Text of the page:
Renal transplant in obese patients and impact of weight loss before surgery on surgical and medical outcomes: A single-center cohort study

Anne Elisabeth Heng, Julien Aniort, Bruno Pereira, Fernando Fervenza, Yves Boirie, Mike Prieto

Research output: Contribution to journalArticle

Abstract

Objectives: Previous studies have linked obesity to poor outcomes in renal transplant recipients, prompting many transplant centers to encourage weight loss pretransplant in obese patients. Here, we performed a single-center retrospective study to assess the effects of weight loss on graft and patient outcomes. Materials and Methods: Data from 893 renal transplant recipients at our center from 2007 to 2011 were analyzed. First, renal transplant recipients with a history of obesity before transplant (42%) were compared with nonobese patients. Second, in the obese group, renal transplant recipients with significant weight loss (> 10%) before transplant were compared with other obese renal transplant recipients without significant weight loss. Results: Renal transplant recipients were predom-inantly white, with 74% having undergone living-donor transplant. Obese patients were older (56.6 vs 46.7 y old) and had more comorbidities and more surgical complications, in particular wound complications and incisional hernias, posttransplant than nonobese patients (14.7 vs 5.5%, respectively). Patient and graft survival rates were similar to those in nonobese patients. In the obese group, patient characteristics and medical or surgical complications after transplant did not differ between those with or without significant weight loss. However, obese patient and graft survival rates were lower in patients with weight loss than in obese patients without weight loss. Conclusions: In our study, weight loss before transplant surgery in obese patients had no influence on surgical outcomes but was associated with a higher mortality rate. A prospective assessment of the impact of weight loss before surgery is needed to establish its usefulness.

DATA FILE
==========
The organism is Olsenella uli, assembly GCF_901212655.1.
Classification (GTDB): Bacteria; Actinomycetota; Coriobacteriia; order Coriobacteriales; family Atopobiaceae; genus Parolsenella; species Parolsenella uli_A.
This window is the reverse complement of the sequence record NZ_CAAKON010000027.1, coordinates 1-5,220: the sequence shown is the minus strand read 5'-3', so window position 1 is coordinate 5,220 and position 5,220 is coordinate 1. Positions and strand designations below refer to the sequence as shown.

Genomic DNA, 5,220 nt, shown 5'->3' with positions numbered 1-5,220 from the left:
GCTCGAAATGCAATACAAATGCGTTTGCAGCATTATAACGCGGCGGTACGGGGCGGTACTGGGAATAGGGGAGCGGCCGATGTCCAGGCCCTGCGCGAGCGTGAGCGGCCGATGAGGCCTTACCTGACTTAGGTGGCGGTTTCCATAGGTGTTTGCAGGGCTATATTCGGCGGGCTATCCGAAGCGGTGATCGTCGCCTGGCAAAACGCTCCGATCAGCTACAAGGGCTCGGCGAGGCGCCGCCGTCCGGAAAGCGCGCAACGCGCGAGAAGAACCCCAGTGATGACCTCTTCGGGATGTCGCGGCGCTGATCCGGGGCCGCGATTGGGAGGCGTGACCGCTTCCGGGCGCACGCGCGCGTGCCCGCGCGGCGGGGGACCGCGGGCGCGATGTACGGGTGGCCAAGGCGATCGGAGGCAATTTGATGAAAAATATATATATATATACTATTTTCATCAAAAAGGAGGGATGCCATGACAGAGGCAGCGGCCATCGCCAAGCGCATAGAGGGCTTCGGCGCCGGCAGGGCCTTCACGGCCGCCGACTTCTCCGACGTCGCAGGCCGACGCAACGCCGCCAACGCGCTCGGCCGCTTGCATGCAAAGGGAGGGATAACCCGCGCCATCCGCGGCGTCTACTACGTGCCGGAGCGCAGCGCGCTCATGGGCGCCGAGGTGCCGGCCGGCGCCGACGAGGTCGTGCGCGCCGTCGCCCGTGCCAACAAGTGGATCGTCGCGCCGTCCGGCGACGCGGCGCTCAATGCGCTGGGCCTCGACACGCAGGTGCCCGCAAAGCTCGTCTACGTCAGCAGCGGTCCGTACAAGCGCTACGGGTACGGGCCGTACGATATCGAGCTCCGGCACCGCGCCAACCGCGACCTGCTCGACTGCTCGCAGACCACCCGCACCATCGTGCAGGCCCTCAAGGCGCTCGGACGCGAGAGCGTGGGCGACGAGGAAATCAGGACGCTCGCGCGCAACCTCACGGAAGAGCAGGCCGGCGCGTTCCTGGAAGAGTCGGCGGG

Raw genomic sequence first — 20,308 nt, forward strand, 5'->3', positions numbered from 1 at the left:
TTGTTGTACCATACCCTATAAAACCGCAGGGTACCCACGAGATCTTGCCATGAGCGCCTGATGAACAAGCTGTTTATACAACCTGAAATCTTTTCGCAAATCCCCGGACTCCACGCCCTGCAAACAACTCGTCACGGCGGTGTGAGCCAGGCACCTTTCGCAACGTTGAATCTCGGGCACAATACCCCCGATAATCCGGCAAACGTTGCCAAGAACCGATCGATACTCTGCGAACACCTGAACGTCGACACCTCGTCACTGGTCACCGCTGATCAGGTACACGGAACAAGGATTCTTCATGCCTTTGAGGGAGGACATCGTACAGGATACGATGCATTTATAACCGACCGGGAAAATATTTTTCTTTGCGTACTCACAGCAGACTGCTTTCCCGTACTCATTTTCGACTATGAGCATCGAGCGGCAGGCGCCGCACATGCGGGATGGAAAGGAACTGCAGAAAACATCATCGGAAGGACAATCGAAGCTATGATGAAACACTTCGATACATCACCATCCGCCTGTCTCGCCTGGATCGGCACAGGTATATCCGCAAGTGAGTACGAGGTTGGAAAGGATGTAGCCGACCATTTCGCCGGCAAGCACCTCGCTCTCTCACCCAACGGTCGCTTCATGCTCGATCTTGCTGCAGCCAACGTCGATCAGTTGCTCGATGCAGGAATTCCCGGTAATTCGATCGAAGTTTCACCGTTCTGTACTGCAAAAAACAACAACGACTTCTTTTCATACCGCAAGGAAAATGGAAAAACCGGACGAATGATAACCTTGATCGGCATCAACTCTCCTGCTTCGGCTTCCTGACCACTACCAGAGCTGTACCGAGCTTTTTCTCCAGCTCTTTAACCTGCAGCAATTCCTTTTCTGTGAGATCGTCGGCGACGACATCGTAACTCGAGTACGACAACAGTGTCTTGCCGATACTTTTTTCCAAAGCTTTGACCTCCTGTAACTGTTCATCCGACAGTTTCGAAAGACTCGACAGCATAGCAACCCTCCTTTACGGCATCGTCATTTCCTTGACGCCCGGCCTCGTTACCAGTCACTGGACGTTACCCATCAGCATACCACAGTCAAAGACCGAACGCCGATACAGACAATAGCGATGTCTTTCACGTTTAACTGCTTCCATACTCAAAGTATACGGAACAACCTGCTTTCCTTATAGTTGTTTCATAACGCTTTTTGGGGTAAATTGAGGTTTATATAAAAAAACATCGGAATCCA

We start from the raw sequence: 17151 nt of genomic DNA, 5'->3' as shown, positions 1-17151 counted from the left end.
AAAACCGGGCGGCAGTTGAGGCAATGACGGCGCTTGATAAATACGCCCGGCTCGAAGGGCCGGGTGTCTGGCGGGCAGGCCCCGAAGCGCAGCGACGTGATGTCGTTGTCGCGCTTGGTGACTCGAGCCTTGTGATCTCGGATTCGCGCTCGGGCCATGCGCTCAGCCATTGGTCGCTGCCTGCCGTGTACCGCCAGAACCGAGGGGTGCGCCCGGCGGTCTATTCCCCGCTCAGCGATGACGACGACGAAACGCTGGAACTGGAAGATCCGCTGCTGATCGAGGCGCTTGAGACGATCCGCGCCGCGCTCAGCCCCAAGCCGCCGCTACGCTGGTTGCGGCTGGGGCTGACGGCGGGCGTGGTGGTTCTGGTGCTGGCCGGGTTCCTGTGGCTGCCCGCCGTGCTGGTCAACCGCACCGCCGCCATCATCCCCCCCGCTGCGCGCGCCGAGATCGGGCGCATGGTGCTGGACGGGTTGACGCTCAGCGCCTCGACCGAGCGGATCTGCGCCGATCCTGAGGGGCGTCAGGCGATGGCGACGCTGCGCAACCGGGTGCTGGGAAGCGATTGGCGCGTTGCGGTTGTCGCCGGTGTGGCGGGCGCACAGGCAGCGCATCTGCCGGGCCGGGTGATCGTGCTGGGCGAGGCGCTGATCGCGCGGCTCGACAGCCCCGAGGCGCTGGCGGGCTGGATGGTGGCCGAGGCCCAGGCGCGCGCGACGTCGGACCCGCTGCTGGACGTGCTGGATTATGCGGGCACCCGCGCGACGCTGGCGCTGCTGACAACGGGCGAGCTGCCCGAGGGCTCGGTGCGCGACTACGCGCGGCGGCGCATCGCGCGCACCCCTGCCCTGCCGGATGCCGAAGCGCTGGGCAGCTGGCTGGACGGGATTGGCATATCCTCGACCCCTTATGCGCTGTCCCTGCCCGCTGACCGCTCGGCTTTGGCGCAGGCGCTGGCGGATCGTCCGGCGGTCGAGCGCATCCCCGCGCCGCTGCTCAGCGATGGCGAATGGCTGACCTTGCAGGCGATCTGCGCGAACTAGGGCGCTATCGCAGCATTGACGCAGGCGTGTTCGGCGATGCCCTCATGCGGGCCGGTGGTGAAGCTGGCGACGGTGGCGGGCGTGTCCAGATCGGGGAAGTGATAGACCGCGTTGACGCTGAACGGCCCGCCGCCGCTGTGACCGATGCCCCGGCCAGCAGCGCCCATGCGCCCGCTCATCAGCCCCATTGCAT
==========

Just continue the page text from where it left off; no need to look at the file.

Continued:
Original languageEnglish (US)
Pages (from-to)604-612
Number of pages9
JournalExperimental and Clinical Transplantation
Volume17
Issue number5
DOIs
StatePublished - Jan 1 2019

Keywords

  • Body mass index
  • End-stage renal disease
  • Obesity
  • Transplantation

ASJC Scopus subject areas

  • Transplantation

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